Kobayashi Maru and Me

Remember the old Star Trek movie, The Wrath of Khan? It opened with the starship being attacked – and quickly overpowered. Just as it seemed all hands were about to perish, the lights came on, and it turned out we’d been witnessing a test, the same one faced by every would-be Starfleet captain. It was called the Kobayashi Maru, and it placed the candidate in an impossible, unwinnable situation. The point was to see how they would act when faced with the end of the line, the failure to save their ship and their crew.


A few days ago, I was at an event that referenced the work of Michelle Alexander, author of The New Jim Crow, and I was reminded about one of the points she so abundantly demonstrated: that racism is fundamentally interwoven into the social and economic structures of our society, and that structural racism is incredibly resilient: as one expression, such as segregation, is dismantled, another iteration is already being consciously developed, is already waiting in the wings, ready to be deployed in the service of protecting the profits of the elite.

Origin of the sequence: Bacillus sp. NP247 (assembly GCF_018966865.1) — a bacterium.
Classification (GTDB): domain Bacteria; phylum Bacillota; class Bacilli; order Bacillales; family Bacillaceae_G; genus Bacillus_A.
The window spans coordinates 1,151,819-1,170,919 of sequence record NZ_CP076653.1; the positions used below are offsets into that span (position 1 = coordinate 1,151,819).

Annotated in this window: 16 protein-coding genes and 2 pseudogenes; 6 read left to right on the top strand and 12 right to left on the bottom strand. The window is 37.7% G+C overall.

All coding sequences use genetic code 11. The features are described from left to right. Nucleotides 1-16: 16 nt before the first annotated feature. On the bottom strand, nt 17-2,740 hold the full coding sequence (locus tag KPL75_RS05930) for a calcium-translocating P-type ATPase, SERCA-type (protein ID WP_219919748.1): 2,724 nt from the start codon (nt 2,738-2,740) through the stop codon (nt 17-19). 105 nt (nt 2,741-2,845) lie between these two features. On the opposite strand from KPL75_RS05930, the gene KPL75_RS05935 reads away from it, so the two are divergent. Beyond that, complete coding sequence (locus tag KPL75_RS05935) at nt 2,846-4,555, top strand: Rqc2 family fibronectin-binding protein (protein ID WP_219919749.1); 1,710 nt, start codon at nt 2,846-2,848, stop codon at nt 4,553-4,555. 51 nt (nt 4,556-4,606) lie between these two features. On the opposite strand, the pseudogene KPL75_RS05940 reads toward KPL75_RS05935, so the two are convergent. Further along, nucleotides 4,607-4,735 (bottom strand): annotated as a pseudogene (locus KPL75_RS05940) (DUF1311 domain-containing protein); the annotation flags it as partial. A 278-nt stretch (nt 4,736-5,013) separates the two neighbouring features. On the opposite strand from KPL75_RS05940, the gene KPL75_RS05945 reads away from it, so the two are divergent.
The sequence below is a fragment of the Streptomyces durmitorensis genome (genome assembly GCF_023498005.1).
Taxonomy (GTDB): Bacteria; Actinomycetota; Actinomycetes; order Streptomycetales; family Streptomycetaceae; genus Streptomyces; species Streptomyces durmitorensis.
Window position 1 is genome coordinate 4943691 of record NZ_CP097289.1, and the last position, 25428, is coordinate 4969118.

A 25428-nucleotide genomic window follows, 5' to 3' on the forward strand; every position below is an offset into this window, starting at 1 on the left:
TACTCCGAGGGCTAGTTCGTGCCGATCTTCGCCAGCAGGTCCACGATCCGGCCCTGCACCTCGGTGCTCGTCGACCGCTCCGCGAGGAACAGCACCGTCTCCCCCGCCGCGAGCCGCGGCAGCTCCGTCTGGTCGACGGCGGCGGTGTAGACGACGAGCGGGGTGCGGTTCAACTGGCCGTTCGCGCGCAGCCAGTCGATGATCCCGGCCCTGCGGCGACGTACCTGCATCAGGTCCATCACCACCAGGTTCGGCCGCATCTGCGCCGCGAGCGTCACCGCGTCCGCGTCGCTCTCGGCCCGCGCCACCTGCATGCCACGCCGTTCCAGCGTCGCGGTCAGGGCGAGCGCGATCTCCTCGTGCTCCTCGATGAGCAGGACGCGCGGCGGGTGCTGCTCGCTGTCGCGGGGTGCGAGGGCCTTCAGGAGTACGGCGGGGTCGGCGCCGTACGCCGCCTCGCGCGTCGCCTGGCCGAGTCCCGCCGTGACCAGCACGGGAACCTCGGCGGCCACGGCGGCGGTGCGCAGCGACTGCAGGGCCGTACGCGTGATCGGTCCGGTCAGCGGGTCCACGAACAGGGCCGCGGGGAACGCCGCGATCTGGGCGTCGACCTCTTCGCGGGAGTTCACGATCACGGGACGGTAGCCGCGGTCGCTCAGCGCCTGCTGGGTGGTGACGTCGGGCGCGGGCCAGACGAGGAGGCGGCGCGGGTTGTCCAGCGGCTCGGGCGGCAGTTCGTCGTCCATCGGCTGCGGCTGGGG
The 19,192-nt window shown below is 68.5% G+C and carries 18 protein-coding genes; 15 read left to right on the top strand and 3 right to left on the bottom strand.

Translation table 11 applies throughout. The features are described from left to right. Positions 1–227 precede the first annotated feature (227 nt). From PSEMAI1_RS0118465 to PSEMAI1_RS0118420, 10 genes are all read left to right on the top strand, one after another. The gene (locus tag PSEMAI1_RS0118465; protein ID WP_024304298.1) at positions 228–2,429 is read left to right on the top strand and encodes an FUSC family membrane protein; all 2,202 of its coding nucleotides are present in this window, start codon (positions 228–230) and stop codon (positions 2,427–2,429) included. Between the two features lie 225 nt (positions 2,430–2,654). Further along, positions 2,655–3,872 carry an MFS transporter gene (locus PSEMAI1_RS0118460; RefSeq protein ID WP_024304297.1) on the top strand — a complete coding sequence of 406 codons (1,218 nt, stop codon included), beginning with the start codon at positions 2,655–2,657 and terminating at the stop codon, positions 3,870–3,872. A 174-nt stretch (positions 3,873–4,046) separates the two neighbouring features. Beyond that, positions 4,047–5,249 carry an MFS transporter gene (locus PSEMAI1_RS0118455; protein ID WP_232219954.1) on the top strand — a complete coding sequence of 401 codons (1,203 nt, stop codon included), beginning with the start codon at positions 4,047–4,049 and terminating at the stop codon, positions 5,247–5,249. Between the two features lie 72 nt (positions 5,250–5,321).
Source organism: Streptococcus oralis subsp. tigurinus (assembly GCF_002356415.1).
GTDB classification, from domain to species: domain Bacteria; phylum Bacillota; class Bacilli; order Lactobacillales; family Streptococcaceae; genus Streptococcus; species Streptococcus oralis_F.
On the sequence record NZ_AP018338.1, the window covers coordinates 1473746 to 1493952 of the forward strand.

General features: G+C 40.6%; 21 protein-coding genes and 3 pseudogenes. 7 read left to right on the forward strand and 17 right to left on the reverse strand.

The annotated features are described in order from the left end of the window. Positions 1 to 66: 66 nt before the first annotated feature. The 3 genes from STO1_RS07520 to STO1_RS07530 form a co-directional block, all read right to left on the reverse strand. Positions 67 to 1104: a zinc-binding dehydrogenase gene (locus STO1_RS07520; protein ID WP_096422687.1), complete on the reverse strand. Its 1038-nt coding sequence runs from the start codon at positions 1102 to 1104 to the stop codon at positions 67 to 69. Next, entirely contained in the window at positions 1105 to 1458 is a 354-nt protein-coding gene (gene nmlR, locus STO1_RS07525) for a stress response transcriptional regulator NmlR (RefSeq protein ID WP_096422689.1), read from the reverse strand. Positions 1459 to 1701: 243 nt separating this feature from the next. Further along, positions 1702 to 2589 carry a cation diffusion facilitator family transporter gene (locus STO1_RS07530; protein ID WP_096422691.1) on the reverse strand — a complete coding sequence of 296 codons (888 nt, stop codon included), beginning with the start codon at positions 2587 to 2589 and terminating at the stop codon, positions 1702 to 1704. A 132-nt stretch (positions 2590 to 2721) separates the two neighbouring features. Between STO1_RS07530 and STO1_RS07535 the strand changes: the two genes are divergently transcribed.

The experts were saying, We need to be constantly vigilant, constantly on our guard, because as we’re slicing off the head that’s actively biting us, this hydra has many more ravenous mouths that could very well be devouring our resources while we’re not watching.

And I was feeling despair. The thoughts going through my head: What’s the point of burning up all our energy and grinding ourselves down to useless little stubs to get this one law passed, when they’ve already regrouped for the next fight before they’ve even lost this one? Is the whole thing a setup? Are they keeping us distracted, battling for something they’ve already moved on from – while they just consolidate their power and wealth more and more tightly?